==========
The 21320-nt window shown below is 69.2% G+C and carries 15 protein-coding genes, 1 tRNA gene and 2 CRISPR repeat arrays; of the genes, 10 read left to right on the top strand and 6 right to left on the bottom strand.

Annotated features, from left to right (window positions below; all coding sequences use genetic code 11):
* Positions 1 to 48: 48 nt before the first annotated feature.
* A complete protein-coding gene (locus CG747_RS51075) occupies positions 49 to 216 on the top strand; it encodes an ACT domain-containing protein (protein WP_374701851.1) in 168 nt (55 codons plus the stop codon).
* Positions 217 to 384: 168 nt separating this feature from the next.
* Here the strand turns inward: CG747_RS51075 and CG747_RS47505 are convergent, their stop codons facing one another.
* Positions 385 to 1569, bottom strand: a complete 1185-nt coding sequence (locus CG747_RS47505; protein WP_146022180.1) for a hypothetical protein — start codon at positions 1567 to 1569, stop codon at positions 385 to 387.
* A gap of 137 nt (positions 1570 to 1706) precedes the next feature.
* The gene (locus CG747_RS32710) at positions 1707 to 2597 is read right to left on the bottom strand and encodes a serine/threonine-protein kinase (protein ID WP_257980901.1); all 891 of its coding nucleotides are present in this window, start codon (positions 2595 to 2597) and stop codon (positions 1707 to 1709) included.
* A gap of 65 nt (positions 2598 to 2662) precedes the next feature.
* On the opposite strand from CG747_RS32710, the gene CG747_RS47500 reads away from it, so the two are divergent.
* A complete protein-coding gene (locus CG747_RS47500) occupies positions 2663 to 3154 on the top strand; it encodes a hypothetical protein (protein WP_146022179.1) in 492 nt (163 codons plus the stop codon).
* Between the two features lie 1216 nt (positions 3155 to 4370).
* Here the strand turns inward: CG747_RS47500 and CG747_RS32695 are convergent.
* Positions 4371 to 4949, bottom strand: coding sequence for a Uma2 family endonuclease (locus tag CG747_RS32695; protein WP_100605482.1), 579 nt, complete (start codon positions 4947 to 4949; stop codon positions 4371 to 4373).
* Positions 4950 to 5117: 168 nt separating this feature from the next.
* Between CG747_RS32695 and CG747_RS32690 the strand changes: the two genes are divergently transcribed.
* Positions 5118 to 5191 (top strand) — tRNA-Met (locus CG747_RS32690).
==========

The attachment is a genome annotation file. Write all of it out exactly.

The 21320-nt window shown below is 69.2% G+C and carries 15 protein-coding genes, 1 tRNA gene and 2 CRISPR repeat arrays; of the genes, 10 read left to right on the top strand and 6 right to left on the bottom strand.

Annotated features, from left to right (window positions below; all coding sequences use genetic code 11):
* Positions 1 to 48: 48 nt before the first annotated feature.
* A complete protein-coding gene (locus CG747_RS51075) occupies positions 49 to 216 on the top strand; it encodes an ACT domain-containing protein (protein WP_374701851.1) in 168 nt (55 codons plus the stop codon).
* Positions 217 to 384: 168 nt separating this feature from the next.
* Here the strand turns inward: CG747_RS51075 and CG747_RS47505 are convergent, their stop codons facing one another.
* Positions 385 to 1569, bottom strand: a complete 1185-nt coding sequence (locus CG747_RS47505; protein WP_146022180.1) for a hypothetical protein — start codon at positions 1567 to 1569, stop codon at positions 385 to 387.
* A gap of 137 nt (positions 1570 to 1706) precedes the next feature.
* The gene (locus CG747_RS32710) at positions 1707 to 2597 is read right to left on the bottom strand and encodes a serine/threonine-protein kinase (protein ID WP_257980901.1); all 891 of its coding nucleotides are present in this window, start codon (positions 2595 to 2597) and stop codon (positions 1707 to 1709) included.
* A gap of 65 nt (positions 2598 to 2662) precedes the next feature.
* On the opposite strand from CG747_RS32710, the gene CG747_RS47500 reads away from it, so the two are divergent.
* A complete protein-coding gene (locus CG747_RS47500) occupies positions 2663 to 3154 on the top strand; it encodes a hypothetical protein (protein WP_146022179.1) in 492 nt (163 codons plus the stop codon).
* Between the two features lie 1216 nt (positions 3155 to 4370).
* Here the strand turns inward: CG747_RS47500 and CG747_RS32695 are convergent.
* Positions 4371 to 4949, bottom strand: coding sequence for a Uma2 family endonuclease (locus tag CG747_RS32695; protein WP_100605482.1), 579 nt, complete (start codon positions 4947 to 4949; stop codon positions 4371 to 4373).
* Positions 4950 to 5117: 168 nt separating this feature from the next.
* Between CG747_RS32695 and CG747_RS32690 the strand changes: the two genes are divergently transcribed.
* Positions 5118 to 5191 (top strand) — tRNA-Met (locus CG747_RS32690).